By Guest Blogger Jo Ann Simons, President /CEO, Cardinal Cushing Centers
It’s been a full decade since Yale University released its literature reviews for Special Olympics which opened my eyes to the dramatic and shameful health disparities that exist for Americans with disabilities. Now a new report out of the Institute on Disability at the University of New Hampshire goes even further. It examines the health status of working-age (18-64) people with disabilities, as reported to the Behavioral Risk Factor Surveillance System, the nation’s premier public health survey.
Among the report’s key findings you may find some that surprise – and dismay — you:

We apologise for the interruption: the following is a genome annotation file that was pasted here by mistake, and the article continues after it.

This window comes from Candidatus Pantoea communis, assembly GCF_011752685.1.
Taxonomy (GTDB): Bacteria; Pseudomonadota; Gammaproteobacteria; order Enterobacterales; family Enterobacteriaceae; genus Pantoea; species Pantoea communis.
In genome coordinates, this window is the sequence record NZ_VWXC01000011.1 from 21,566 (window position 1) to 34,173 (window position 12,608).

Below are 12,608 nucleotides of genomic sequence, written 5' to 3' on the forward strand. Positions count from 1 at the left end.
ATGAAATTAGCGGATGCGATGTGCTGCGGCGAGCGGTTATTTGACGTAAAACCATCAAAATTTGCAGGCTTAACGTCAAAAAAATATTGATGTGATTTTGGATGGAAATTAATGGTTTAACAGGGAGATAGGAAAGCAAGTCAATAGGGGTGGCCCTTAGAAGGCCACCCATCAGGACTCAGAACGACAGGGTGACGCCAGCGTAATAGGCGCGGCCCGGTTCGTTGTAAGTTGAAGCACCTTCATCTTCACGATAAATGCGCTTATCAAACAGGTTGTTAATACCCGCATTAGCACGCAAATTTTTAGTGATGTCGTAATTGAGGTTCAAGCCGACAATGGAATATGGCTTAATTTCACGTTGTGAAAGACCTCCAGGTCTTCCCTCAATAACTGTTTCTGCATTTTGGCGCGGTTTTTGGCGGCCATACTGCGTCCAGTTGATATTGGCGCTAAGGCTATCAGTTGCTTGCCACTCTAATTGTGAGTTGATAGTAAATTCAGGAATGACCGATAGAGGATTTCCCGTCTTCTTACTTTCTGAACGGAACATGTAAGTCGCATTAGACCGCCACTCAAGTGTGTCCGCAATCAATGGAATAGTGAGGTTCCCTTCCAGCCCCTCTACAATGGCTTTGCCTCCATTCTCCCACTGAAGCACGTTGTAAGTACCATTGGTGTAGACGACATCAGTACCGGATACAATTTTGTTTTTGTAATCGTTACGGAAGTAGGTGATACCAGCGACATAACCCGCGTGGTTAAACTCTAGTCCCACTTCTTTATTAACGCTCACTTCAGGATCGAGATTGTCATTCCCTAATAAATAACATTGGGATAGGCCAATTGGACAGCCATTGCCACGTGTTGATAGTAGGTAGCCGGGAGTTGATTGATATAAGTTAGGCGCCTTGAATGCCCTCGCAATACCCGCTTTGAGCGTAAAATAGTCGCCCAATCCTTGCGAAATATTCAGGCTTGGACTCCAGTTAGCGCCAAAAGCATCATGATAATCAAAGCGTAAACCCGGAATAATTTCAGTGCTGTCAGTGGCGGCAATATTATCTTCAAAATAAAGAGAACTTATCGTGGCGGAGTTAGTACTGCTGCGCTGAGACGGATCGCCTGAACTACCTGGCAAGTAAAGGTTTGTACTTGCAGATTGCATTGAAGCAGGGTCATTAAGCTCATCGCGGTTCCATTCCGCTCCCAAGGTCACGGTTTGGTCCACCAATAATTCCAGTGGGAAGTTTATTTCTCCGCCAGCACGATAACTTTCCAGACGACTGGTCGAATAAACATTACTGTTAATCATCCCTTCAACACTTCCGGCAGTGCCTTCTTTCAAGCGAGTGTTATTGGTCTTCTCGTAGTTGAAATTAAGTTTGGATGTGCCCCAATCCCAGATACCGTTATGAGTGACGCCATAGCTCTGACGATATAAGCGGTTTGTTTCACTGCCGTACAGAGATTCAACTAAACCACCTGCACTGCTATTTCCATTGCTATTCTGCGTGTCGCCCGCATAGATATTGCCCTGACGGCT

- If people with disabilities were a formally recognized minority group, at 19% of the population, they would be the largest minority group in the United States.
- The highest proportion of people who say their health is fair or poor is found in people with disabilities (40 percent, compared to 23 percent of Hispanics, 22 percent of American Indian/Alaska Natives, 18 percent of blacks, and 8 percent of Asians).
- People with disabilities have the highest rates for 10 of the 14 selected health indicators including cardiovascular disease and diabetes.
If the nation received this report on the health status of any other minority group, there would be public outrage and calls for increased funding. But, because it involves people with disabilities who often can not advocate for themselves, it falls upon us to demand that their health be as high a priority as any other minority group. Please join me in raising our voices on our local, state and national levels.
For more information on the Health Disparities Chart Book and to download a copy, visit http://iod.unh.edu/Projects/health_disparities/chartbook.aspx
— Jo Ann Simons